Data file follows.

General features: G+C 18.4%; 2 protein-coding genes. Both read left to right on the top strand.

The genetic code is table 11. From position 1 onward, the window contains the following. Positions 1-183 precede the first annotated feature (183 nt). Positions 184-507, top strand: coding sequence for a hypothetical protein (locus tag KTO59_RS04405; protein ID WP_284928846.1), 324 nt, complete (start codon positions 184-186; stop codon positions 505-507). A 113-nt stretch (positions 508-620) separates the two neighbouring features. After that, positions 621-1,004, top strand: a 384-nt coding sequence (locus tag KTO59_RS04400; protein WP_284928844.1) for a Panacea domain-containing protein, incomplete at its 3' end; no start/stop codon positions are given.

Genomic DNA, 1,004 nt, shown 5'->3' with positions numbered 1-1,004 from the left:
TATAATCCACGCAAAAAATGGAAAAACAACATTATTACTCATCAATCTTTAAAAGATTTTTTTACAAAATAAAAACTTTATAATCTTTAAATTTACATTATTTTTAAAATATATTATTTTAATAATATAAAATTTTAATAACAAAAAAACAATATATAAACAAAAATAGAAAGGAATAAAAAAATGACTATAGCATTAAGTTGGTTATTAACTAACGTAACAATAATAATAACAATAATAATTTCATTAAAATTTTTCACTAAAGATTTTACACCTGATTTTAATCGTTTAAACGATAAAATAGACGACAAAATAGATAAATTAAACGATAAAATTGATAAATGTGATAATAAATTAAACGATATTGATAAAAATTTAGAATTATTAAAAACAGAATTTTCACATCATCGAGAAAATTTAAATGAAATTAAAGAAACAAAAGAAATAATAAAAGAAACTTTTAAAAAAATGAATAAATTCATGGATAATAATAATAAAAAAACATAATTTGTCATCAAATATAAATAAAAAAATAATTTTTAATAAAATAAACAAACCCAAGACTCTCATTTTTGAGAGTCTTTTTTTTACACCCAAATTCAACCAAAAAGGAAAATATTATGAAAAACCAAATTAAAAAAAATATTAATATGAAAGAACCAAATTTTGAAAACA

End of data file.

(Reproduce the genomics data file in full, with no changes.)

General features: G+C 18.4%; 2 protein-coding genes. Both read left to right on the top strand.

The genetic code is table 11. From position 1 onward, the window contains the following. Positions 1-183 precede the first annotated feature (183 nt). Positions 184-507, top strand: coding sequence for a hypothetical protein (locus tag KTO59_RS04405; protein ID WP_284928846.1), 324 nt, complete (start codon positions 184-186; stop codon positions 505-507). A 113-nt stretch (positions 508-620) separates the two neighbouring features. After that, positions 621-1,004, top strand: a 384-nt coding sequence (locus tag KTO59_RS04400; protein WP_284928844.1) for a Panacea domain-containing protein, incomplete at its 3' end; no start/stop codon positions are given.

Genomic DNA, 1,004 nt, shown 5'->3' with positions numbered 1-1,004 from the left:
TATAATCCACGCAAAAAATGGAAAAACAACATTATTACTCATCAATCTTTAAAAGATTTTTTTACAAAATAAAAACTTTATAATCTTTAAATTTACATTATTTTTAAAATATATTATTTTAATAATATAAAATTTTAATAACAAAAAAACAATATATAAACAAAAATAGAAAGGAATAAAAAAATGACTATAGCATTAAGTTGGTTATTAACTAACGTAACAATAATAATAACAATAATAATTTCATTAAAATTTTTCACTAAAGATTTTACACCTGATTTTAATCGTTTAAACGATAAAATAGACGACAAAATAGATAAATTAAACGATAAAATTGATAAATGTGATAATAAATTAAACGATATTGATAAAAATTTAGAATTATTAAAAACAGAATTTTCACATCATCGAGAAAATTTAAATGAAATTAAAGAAACAAAAGAAATAATAAAAGAAACTTTTAAAAAAATGAATAAATTCATGGATAATAATAATAAAAAAACATAATTTGTCATCAAATATAAATAAAAAAATAATTTTTAATAAAATAAACAAACCCAAGACTCTCATTTTTGAGAGTCTTTTTTTTACACCCAAATTCAACCAAAAAGGAAAATATTATGAAAAACCAAATTAAAAAAAATATTAATATGAAAGAACCAAATTTTGAAAACA